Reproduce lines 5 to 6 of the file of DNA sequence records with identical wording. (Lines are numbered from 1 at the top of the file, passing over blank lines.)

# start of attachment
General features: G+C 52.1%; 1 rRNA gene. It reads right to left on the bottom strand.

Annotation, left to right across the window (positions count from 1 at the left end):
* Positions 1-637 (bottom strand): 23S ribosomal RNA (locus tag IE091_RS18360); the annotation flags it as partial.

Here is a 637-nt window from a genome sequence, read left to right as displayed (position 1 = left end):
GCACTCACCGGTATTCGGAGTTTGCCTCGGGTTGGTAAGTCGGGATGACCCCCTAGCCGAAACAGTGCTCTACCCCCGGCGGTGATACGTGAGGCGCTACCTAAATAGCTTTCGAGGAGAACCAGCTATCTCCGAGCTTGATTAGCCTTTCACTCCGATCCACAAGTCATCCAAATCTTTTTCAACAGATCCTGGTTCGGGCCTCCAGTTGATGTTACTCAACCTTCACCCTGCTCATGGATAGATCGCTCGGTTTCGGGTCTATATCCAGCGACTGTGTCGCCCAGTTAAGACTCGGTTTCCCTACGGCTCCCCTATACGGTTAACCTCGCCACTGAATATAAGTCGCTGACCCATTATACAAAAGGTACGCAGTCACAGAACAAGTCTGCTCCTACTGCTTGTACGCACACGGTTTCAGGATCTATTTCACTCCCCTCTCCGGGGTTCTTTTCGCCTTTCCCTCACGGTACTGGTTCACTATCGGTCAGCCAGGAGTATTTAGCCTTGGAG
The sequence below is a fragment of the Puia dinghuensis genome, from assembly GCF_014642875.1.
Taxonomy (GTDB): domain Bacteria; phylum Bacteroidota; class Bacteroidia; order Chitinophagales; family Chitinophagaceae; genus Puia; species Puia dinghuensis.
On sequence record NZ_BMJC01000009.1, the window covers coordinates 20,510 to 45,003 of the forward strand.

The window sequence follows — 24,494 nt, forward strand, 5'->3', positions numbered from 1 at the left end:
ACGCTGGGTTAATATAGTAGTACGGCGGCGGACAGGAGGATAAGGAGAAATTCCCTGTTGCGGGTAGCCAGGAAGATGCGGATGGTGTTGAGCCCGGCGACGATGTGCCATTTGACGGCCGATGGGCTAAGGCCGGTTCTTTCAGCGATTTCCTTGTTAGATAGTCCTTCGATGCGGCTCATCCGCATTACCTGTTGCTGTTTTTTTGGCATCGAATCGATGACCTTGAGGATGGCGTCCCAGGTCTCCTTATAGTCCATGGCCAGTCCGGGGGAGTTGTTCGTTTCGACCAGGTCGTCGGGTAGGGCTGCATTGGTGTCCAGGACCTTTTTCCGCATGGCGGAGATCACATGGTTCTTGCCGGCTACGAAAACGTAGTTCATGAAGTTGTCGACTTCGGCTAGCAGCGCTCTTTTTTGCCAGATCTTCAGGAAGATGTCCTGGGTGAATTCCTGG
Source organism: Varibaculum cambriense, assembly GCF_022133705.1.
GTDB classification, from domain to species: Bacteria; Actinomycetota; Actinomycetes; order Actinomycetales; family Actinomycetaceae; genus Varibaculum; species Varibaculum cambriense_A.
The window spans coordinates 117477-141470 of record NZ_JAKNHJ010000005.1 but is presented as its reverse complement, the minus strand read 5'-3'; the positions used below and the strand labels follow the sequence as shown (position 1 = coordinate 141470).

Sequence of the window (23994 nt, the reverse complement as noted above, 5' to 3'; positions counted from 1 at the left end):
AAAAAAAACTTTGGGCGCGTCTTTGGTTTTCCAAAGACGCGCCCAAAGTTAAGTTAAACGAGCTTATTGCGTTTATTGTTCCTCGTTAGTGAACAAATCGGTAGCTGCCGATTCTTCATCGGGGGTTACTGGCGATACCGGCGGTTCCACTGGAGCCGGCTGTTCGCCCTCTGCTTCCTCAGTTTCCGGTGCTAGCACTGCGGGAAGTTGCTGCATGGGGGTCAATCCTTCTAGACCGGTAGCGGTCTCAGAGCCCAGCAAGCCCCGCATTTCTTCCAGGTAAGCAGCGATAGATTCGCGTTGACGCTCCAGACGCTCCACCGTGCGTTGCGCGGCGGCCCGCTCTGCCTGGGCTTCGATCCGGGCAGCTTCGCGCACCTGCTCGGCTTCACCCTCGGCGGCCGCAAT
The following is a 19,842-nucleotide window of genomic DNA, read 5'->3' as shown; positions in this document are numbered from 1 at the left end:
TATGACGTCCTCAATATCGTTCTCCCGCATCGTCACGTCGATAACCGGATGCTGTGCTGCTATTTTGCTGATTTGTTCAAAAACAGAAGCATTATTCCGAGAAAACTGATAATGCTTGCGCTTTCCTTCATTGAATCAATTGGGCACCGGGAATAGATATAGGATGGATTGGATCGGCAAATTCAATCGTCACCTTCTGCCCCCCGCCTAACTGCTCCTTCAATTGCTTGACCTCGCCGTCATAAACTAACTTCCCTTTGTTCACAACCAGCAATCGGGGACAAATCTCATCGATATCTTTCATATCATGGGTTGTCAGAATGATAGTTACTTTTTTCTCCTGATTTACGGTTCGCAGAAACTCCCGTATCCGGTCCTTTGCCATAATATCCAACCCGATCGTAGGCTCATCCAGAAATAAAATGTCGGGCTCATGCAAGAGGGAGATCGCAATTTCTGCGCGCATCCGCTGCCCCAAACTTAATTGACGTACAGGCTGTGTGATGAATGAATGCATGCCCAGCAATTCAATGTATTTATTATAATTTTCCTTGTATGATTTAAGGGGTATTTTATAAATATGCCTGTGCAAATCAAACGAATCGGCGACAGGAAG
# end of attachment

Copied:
GCACTCACCGGTATTCGGAGTTTGCCTCGGGTTGGTAAGTCGGGATGACCCCCTAGCCGAAACAGTGCTCTACCCCCGGCGGTGATACGTGAGGCGCTACCTAAATAGCTTTCGAGGAGAACCAGCTATCTCCGAGCTTGATTAGCCTTTCACTCCGATCCACAAGTCATCCAAATCTTTTTCAACAGATCCTGGTTCGGGCCTCCAGTTGATGTTACTCAACCTTCACCCTGCTCATGGATAGATCGCTCGGTTTCGGGTCTATATCCAGCGACTGTGTCGCCCAGTTAAGACTCGGTTTCCCTACGGCTCCCCTATACGGTTAACCTCGCCACTGAATATAAGTCGCTGACCCATTATACAAAAGGTACGCAGTCACAGAACAAGTCTGCTCCTACTGCTTGTACGCACACGGTTTCAGGATCTATTTCACTCCCCTCTCCGGGGTTCTTTTCGCCTTTCCCTCACGGTACTGGTTCACTATCGGTCAGCCAGGAGTATTTAGCCTTGGAG
The sequence below is a fragment of the Puia dinghuensis genome, from assembly GCF_014642875.1.